There are many routes to becoming a mental health practitioner and there is no one “right” route. The most important thing is to consider what you ultimately want to do professionally, and then to engage in goal-setting for your training to get there. I will briefly discuss four credentials and related training routes. A licensed psychologist is someone with doctoral level training, who also generally has some expertise in psychological assessment, and who has typically had more exposure to research. A licensed clinical professional counselor (“LCPC,” though the title varies from state to state) is a licensure that can be obtained by those who have completed at least masters level training, and the training is often more narrowly focused on conducting therapy. A licensed clinical social worker (“LCSW”) is another masters level licensure that typically emphasizes case management, over therapy, in its training curriculum. A certified consultant with the Association for Applied Sport Psychology (“CC-AASP”) is a credential (not a licensure) with a professional organization that oversees standards in practice and training and is obtained by both doctoral level professionals, and by masters level professionals who have completed more supervised consulting. There can be some variability in the work demands of each profession, but these descriptions generally fit.
It is important to remember that licensure is something that happens through one’s state, and so it is at least as important to “dot i’s and cross t’s” in looking over the state board’s criteria to ensure that one’s training will actually meet requirements. To become a licensed psychologist, one must complete one of the following doctoral degrees: EdD, PsyD, or PhD. The kind of student that is typically in each one of these programs tends to vary, but generally speaking, EdD’s have attained life/work experience before enrolling, and training focuses more on specific counseling approaches. PsyD’s (sometimes more competitive for admission than medical school) are often selected immediately out of undergraduate or subsequent masters programs, and training focuses on clinical assessment and diagnosing pathology. PhD’s tend to have a greater emphasis on conducting research than the other degrees. It is important to note that some EdD programs can look more like PsyD’s, and some PsyD programs can look more like PhD’s. It is important to look closely at programs to make sure they will suit your needs. One thing that often makes licensure easier, is if a program is accredited by the American Psychological Association. You can often get licensed without having come from an accredited program, but it may be a more tedious process. Within Montana, UM-Missoula has the only APA accredited PhD program.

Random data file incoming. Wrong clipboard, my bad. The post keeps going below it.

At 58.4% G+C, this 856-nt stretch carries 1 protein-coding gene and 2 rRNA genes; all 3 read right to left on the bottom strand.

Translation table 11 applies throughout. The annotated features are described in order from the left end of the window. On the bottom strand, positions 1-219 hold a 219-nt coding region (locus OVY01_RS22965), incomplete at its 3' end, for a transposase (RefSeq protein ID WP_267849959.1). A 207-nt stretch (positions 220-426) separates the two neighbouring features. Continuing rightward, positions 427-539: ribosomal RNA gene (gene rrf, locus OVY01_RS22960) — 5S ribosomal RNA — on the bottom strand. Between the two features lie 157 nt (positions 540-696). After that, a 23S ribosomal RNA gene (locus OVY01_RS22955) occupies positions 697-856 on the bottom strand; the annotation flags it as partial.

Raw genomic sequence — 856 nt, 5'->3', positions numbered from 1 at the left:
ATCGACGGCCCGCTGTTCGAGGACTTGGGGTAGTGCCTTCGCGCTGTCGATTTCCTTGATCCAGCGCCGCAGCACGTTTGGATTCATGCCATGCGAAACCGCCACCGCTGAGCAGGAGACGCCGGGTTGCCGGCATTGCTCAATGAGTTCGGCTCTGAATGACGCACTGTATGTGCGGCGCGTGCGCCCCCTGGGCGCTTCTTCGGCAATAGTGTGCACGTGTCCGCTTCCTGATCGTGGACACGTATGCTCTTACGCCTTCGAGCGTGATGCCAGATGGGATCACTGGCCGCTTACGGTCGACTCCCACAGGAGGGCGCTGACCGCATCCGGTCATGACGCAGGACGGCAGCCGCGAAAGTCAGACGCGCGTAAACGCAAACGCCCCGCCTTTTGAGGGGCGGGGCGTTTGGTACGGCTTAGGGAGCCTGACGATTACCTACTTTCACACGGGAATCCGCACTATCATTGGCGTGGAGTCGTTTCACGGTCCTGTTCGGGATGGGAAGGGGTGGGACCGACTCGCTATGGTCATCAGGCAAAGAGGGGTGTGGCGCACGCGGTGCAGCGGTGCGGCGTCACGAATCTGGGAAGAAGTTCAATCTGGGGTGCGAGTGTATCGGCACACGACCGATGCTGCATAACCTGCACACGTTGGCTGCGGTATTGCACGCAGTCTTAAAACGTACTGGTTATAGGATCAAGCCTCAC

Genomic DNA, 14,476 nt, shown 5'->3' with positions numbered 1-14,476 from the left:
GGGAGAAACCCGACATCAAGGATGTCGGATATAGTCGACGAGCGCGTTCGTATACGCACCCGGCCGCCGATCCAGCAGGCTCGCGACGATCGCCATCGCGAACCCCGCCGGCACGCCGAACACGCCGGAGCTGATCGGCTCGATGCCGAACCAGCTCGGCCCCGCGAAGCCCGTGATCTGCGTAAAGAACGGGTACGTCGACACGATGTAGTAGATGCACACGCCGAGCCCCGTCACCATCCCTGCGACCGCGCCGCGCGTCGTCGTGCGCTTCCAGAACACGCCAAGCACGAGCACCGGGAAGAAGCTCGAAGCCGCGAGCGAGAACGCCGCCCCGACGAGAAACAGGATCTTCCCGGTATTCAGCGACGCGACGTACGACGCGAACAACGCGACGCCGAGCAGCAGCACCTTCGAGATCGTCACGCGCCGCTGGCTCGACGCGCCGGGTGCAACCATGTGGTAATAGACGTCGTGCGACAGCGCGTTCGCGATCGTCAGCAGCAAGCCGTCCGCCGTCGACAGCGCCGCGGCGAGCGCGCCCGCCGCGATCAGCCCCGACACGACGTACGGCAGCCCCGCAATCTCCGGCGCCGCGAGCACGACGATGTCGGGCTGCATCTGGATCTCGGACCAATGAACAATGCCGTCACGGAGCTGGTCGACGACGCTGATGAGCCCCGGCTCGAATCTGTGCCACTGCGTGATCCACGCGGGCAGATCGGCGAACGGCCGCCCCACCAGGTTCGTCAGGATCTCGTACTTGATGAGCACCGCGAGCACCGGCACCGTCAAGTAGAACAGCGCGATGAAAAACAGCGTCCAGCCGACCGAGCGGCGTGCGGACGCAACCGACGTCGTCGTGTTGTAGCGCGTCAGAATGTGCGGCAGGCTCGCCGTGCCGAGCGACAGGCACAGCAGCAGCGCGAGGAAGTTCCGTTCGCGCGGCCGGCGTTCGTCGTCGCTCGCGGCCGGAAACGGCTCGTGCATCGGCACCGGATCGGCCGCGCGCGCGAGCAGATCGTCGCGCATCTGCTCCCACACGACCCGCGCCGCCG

Masters level counselor licensure can occur with an MS, MA, MEd (or EdM); it is often easier from a CACREP accredited program, but can again be accomplished by carefully checking criteria. Masters level social worker licensure can happen with an MSW (and sometimes with other degrees); this is a licensure and training route that I’m somewhat less familiar with.
Having learned much of what I’m discussing “the hard way,” I’ve learned several of these routes by having embarked on them myself, without having received the kind of guidance that I’m now trying to impart upon others. It’s nice to know what the options are the front end. Another route within psychology that is less commonly known, but that shows great promise, is within the sub-discipline of sport (performance) psychology. Sport or performance psychology is concerned not just with what’s wrong, but also with what’s right. Consistent with a recent positive psychology movement, it entails pro-active approaches to helping athletes and other kinds of performers to feel and perform their best. Training is typically either housed within sport science programs or within psychology programs. Sport science programs can potentially offer their graduates fewer subsequent work opportunities because they are not equipped to set someone up for any form of licensure. Unlicensed consultants may need to make consulting secondary to a career in academia or something else. It is difficult to practice sport psychology (sometimes referred to as “performance enhancement” or “mental skills coaching” when practiced by non-psychologists) on a full-time basis. But a consultant who also achieves a mental health licensure is equipped to help a range of people and problems and is also likely equipped to use more versatile lenses in conceptualizing problems and solutions. The credential CC-AASP is becoming increasingly meaningful with the world of sport psychology and is preferred by sport psychology’s #1 employer today: Comprehensive Soldier Fitness. Learn more about pursuing the CC-AASP credential.
Adapted from an article first published in Montana’s Healthy Living.